Agricultural science is a broad multidisciplinary field that
encompasses the parts of exact,
natural, economic and social sciences that are used in the practice and understanding of agriculture. (Veterinary science, but not animal science, is often excluded from the definition.) Agriculture and agricultural
science The two terms are often confused.
However, they cover different
concepts: Agriculture is the set of activities that transform the
environment for the production
of animals and plants for
human use. Agriculture
concerns techniques, including
the application of agronomic research. Agronomy is research and development related to studying and improving plant-
based agriculture. Agricultural sciences include
research and development on: Production techniques (e.g., irrigation management, recommended nitrogen inputs) Improving agricultural productivity in terms of quantity and quality (e.g.,
selection of drought-resistant crops and animals,
development of new pesticides, yield-sensing technologies,
simulation models of crop
growth, in-vitro cell culture techniques) Transformation of primary
products into end-consumer products (e.g., production,
preservation, and packaging of dairy products) Prevention and correction of
adverse Agricultural science: a local
science With the exception of theoretical agronomy, research in agronomy, more than in any other field, is
strongly related to local areas. It
can be considered a science of ecoregions, because it is closely linked to soil properties and climate, which are never exactly the same from one place to
another. Many people think an
agricultural production system
relying on local weather, soil characteristics, and specific crops
has to be studied locally. Others
feel a need to know and
understand production systems in
as many areas as possible, and the
human dimension of interaction with nature. History of agricultural science Main article: History of agricultural science Agricultural science began with Gregor Mendel's genetic work, but in modern terms might be better
dated from the chemical fertilizer outputs of plant physiological understanding in eighteenth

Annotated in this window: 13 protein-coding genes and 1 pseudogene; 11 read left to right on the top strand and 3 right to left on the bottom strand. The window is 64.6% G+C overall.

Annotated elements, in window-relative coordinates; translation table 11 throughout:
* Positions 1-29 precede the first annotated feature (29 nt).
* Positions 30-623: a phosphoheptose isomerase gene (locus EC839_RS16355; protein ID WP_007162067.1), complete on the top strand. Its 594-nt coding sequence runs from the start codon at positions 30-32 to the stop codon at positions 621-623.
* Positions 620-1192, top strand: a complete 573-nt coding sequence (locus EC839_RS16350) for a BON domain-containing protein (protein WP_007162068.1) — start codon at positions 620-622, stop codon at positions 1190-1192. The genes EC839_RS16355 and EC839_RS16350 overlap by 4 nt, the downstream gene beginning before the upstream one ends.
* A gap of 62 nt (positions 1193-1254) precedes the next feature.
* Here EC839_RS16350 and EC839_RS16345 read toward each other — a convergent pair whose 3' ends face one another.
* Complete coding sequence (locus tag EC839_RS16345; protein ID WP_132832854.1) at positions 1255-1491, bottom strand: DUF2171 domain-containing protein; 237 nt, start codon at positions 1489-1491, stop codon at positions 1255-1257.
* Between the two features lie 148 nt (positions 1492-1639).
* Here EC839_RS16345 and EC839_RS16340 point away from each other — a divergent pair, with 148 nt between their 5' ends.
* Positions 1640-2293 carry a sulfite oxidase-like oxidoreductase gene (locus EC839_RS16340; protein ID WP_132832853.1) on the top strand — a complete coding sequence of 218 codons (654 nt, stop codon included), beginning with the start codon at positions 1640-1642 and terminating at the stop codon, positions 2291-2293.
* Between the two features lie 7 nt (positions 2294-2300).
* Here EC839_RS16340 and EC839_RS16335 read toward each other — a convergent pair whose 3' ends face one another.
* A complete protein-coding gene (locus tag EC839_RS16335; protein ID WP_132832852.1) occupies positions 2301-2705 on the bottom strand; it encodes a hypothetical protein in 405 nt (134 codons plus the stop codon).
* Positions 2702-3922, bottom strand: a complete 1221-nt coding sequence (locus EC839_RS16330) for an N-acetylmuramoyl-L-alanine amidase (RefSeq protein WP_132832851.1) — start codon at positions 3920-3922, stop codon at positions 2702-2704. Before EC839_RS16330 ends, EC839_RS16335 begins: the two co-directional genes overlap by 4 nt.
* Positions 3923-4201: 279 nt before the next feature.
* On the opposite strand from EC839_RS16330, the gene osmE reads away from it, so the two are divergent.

century Germany.[citation needed] In the United States, a scientific
revolution in agriculture began
with the Hatch Act of 1887, which used the term "agricultural
science". The Hatch Act was driven
by farmers' interest in knowing
the constituents of early artificial
fertilizer. The Smith-Hughes Act of 1917 shifted agricultural education
back to its vocational roots, but
the scientific foundation had been built.[1] After 1906, public expenditures on agricultural
research in the US exceeded
private expenditures for the next 44 years.[2]:xxi Intensification of agriculture since
the 1960s in developed and developing countries, often referred to as the Green Revolution, was closely tied to progress made in selecting and
improving crops and animals for
high productivity, as well as to
developing additional inputs such
as artificial fertilizers and phytosanitary products. As the oldest and largest human
intervention in nature, the
environmental impact of
agriculture in general and more
recently intensive agriculture, industrial development, and
population growth have raised
many questions among
agricultural scientists and have led
to the development and
emergence of new fields. These include technological fields that
assume the solution to
technological problems lies in
better technology, such as integrated pest management, waste treatment technologies, land scape architecture, genomics, and agricultural philosophy fields that include references to food production as something essentially different from non-
essential economic 'goods'. In fact,
the interaction between these two
approaches provide a fertile field
for deeper understanding in
agricultural science. New technologies, such as biotechnology and computer science (for data processing and storage), and technological
advances have made it possible to
develop new research fields,
including genetic engineering, agrophysics, improved statistical analysis, and precision farming. Balancing these, as above, are the
natural and human sciences of
agricultural science that seek to
understand the human-nature
interactions of traditional agriculture, including interaction of religion and agriculture, and the non-material components of
agricultural production systems.

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